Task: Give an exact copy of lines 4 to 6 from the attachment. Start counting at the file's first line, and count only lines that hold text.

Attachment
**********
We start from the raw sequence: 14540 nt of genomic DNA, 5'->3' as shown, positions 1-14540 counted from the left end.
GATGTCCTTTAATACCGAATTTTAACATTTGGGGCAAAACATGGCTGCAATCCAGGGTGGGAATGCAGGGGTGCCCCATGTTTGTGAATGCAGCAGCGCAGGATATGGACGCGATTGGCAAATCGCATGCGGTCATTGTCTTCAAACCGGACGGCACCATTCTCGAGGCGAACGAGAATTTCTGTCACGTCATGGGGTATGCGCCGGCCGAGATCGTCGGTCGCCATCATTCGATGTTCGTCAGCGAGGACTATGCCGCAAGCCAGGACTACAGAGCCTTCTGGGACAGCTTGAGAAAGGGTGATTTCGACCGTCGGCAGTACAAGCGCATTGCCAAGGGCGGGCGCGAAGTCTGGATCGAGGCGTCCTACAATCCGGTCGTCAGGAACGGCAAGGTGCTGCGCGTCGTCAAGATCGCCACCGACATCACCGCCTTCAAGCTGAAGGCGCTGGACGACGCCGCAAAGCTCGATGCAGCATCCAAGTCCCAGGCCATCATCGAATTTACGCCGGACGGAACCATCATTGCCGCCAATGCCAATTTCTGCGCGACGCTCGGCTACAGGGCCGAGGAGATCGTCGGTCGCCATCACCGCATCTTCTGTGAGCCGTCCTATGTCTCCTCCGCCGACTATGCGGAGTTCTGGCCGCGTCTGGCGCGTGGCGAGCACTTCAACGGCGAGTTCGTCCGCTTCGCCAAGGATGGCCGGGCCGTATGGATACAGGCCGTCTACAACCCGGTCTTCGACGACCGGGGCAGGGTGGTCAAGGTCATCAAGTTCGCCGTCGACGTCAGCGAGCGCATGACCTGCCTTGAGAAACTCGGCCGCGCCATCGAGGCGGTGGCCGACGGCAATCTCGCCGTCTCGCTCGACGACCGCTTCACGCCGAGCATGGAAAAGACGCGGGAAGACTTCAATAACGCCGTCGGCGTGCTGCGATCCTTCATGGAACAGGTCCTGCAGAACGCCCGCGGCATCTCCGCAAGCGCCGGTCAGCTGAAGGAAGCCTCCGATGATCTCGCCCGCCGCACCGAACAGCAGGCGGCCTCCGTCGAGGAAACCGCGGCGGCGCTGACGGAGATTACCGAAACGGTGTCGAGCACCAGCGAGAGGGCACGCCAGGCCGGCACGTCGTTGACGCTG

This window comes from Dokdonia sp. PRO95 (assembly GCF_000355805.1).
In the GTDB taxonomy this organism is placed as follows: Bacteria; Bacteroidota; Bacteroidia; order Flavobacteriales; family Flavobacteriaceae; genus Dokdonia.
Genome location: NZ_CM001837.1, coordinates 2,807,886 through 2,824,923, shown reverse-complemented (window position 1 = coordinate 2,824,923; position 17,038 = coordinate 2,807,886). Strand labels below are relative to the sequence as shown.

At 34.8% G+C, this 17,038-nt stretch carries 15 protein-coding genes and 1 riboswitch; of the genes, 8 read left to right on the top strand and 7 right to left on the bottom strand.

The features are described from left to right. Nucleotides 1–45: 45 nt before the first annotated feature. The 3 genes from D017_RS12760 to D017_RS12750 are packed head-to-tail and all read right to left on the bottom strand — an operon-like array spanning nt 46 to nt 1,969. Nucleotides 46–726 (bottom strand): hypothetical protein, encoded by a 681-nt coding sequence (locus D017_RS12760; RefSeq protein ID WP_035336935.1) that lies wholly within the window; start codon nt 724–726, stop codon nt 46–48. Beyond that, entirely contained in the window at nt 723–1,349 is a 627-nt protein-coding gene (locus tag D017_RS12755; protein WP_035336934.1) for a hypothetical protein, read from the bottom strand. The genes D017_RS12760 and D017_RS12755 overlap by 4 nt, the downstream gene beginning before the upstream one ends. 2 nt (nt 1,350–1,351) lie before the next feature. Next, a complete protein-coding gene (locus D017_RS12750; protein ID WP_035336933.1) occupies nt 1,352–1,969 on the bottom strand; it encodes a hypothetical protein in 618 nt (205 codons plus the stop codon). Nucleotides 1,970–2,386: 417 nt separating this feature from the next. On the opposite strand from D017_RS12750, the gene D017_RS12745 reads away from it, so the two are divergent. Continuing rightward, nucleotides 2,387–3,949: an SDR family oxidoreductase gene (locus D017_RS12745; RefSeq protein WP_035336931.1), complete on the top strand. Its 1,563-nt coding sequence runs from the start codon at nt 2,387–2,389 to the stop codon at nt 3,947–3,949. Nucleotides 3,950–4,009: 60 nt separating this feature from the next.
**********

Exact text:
In the GTDB taxonomy this organism is placed as follows: Bacteria; Bacteroidota; Bacteroidia; order Flavobacteriales; family Flavobacteriaceae; genus Dokdonia.
Genome location: NZ_CM001837.1, coordinates 2,807,886 through 2,824,923, shown reverse-complemented (window position 1 = coordinate 2,824,923; position 17,038 = coordinate 2,807,886). Strand labels below are relative to the sequence as shown.

At 34.8% G+C, this 17,038-nt stretch carries 15 protein-coding genes and 1 riboswitch; of the genes, 8 read left to right on the top strand and 7 right to left on the bottom strand.